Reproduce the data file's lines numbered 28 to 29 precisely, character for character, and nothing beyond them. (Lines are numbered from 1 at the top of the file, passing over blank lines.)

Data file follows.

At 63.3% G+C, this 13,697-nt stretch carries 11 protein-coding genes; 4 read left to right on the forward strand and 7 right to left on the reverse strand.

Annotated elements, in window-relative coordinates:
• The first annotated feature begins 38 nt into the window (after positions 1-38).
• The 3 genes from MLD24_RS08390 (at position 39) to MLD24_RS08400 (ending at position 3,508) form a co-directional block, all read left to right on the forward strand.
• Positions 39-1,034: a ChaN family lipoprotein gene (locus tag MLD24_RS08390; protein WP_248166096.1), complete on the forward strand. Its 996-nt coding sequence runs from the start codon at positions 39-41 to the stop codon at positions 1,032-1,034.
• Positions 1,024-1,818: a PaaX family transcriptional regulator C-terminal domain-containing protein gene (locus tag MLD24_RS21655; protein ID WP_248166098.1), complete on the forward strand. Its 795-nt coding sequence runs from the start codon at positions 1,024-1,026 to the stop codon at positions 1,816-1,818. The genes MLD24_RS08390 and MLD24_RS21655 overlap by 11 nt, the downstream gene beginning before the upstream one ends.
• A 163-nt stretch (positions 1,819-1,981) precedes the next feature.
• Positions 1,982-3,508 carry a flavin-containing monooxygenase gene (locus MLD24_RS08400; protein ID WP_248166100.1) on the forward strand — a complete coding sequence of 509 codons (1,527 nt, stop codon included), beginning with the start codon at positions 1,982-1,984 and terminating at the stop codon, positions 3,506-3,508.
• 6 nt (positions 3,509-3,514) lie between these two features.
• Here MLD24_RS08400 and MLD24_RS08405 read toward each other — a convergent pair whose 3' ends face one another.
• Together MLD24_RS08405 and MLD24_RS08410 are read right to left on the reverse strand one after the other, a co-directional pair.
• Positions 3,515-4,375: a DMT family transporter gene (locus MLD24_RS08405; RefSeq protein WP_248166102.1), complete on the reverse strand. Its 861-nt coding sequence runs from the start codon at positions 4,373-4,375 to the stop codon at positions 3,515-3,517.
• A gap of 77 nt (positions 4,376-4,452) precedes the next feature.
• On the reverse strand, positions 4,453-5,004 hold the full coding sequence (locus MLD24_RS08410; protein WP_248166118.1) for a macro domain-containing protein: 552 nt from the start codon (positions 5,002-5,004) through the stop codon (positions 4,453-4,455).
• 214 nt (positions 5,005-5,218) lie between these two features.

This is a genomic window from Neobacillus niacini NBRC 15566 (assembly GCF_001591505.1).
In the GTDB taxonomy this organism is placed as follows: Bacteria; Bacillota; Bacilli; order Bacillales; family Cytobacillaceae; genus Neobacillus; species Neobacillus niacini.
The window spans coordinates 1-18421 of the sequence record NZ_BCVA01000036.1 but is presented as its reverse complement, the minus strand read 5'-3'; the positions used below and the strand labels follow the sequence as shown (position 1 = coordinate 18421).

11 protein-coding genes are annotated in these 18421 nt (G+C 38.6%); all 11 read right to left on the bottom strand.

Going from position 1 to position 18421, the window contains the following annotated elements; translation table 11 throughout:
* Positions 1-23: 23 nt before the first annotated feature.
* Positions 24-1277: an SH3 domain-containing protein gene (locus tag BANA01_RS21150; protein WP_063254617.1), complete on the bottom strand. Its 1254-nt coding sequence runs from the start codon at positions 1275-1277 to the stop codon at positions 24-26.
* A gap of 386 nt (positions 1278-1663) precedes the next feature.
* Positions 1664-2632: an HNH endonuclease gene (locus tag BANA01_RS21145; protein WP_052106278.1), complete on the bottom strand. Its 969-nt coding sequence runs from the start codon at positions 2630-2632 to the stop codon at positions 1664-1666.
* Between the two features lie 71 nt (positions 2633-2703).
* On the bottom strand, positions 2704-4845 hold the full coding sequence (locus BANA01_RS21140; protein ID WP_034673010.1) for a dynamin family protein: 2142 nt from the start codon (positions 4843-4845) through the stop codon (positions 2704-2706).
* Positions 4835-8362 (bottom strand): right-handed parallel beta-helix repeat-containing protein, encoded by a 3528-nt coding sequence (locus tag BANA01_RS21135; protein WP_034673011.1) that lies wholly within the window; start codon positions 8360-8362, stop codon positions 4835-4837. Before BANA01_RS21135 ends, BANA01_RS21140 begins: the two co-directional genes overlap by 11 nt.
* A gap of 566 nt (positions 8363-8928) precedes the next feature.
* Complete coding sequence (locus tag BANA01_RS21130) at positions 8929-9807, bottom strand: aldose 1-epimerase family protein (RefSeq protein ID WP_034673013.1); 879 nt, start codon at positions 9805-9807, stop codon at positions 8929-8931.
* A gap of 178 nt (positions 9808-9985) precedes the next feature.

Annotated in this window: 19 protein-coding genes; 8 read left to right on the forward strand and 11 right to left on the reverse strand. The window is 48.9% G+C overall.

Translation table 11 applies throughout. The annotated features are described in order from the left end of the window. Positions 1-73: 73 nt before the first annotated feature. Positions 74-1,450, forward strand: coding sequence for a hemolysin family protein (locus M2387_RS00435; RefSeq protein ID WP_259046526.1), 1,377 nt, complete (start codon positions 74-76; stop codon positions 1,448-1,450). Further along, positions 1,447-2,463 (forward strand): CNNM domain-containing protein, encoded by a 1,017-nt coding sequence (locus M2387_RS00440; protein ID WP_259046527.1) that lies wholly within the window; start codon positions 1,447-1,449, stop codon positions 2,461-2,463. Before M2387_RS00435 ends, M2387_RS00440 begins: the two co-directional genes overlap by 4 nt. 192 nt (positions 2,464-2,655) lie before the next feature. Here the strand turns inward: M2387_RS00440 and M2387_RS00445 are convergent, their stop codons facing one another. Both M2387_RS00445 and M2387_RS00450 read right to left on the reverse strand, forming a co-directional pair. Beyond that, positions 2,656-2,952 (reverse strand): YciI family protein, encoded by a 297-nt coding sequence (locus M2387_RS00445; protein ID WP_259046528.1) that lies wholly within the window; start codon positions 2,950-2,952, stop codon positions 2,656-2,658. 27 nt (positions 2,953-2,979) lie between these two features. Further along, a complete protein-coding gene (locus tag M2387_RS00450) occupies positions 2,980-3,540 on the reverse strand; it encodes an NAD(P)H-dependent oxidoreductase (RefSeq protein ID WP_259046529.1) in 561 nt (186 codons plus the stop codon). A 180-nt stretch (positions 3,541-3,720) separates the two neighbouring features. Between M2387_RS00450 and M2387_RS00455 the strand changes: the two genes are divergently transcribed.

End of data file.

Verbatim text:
* A gap of 566 nt (positions 8363-8928) precedes the next feature.
* Complete coding sequence (locus tag BANA01_RS21130) at positions 8929-9807, bottom strand: aldose 1-epimerase family protein (RefSeq protein ID WP_034673013.1); 879 nt, start codon at positions 9805-9807, stop codon at positions 8929-8931.